“While it’s only a glimpse, it’s a fascinating insight into what goes on behind-the-scenes in the profession, and the various power machinations that develop when sex is exchanged for money.” Rick Paulas

Yet these are the kinds of glimpses that makes Nelly, and the book it was inspired by, such important documents. Without them, the work continues to occur — as it always has, as it always will — under the cover of darkness. 

The movie tells the story of Nelly Arcan, born Isabelle Fortier, a sex worker based in Quebec who rose to international fame after the publication of her 2001 autobiographical novel Putain (Whore), a fictionalized story narrated by a sex worker named Cynthia. She would go on to write four more books, each one a semi-autobiographical examination of her life — really: what book isn’t? Each book tried to pry open how society treats women. In 2009, after years of depression, she died via suicide.

While Arcan wasn’t as popular a figure in the U.S. as elsewhere — which certainly says something about the insidious reach of Protestantism that still haunts this country — viewers don’t need to know her backstory to be intrigued by it. 

Unlike standard biopics, this one’s told in a sort of foggy, nonlinear way, with Émond seemingly sampling from a few different characters that make up the entirety of who “Nelly” was. In all, there are five versions on display: An adolescent Fortier being introduced to sexual connections for the first time; a drug-addicted frail woman in a codependent relationship; a confident and fully refined sex worker; a fretful author trying to manage the pressures of publications; a glowing media superstar. The last four are all played by Mylène Mackay, in a series of dynamic performances that see her shifting moods scene-by-scene. I’m unfamiliar with Mackay’s previous work, and it took me about half of the movie to realize she was playing four characters, both a testament to her ability and a criticism of my own attention span.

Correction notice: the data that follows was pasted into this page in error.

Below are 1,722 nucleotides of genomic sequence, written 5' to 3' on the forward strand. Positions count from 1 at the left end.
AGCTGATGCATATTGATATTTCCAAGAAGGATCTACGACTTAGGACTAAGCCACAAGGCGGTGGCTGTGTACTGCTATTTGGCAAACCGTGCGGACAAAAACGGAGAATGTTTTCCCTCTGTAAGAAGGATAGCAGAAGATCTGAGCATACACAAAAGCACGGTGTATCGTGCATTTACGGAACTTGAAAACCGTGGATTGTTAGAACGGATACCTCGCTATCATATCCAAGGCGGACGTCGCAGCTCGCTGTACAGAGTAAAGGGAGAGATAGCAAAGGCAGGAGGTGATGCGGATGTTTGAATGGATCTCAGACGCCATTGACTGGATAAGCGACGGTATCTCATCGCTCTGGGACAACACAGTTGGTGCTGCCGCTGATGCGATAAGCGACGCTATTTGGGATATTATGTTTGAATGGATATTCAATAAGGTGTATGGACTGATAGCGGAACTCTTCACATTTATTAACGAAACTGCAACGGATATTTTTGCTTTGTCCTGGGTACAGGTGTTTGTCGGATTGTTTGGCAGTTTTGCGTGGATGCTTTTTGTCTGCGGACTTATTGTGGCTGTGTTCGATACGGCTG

Despite all being part of the same individual, each is presented dramatically different. One may even be fictionalized. It’s unclear. Reality and performance and truth all seem to blur in this portrait, like one of those 3D posters where, if you cross your eyes just the right way, you’ll see a sharpened vision of a boat or some mountain jutting out toward you. But every moment before and after is just a hazy blur.

If the movie comes off as disjointed, that’s probably part of the point. Life is messy, and trying to tell anyone’s story in such a compressed lens as a film is an act of blinding hubris and logistical chaos. The narrative should be from the moment the person’s born until they die, but as soon as you remove a single moment, you’ve introduced an editorial lens that has to justify itself. Émond pulls off the feat by using the chaos to her advantage. Moments occur, personalities change, other personalities emerge. If it’s unclear which is the “true” version, that’s because there isn’t one.

Toward the end, Arcan admits that she “invented Nelly to protect Isabelle, but I think the opposite happened. I did things to write about them.” In today’s age of social media, where everyone with a smartphone and ego live in a way where they’re constantly thinking if an experience is worth publishing to the world, there are fewer sentiments more relatable.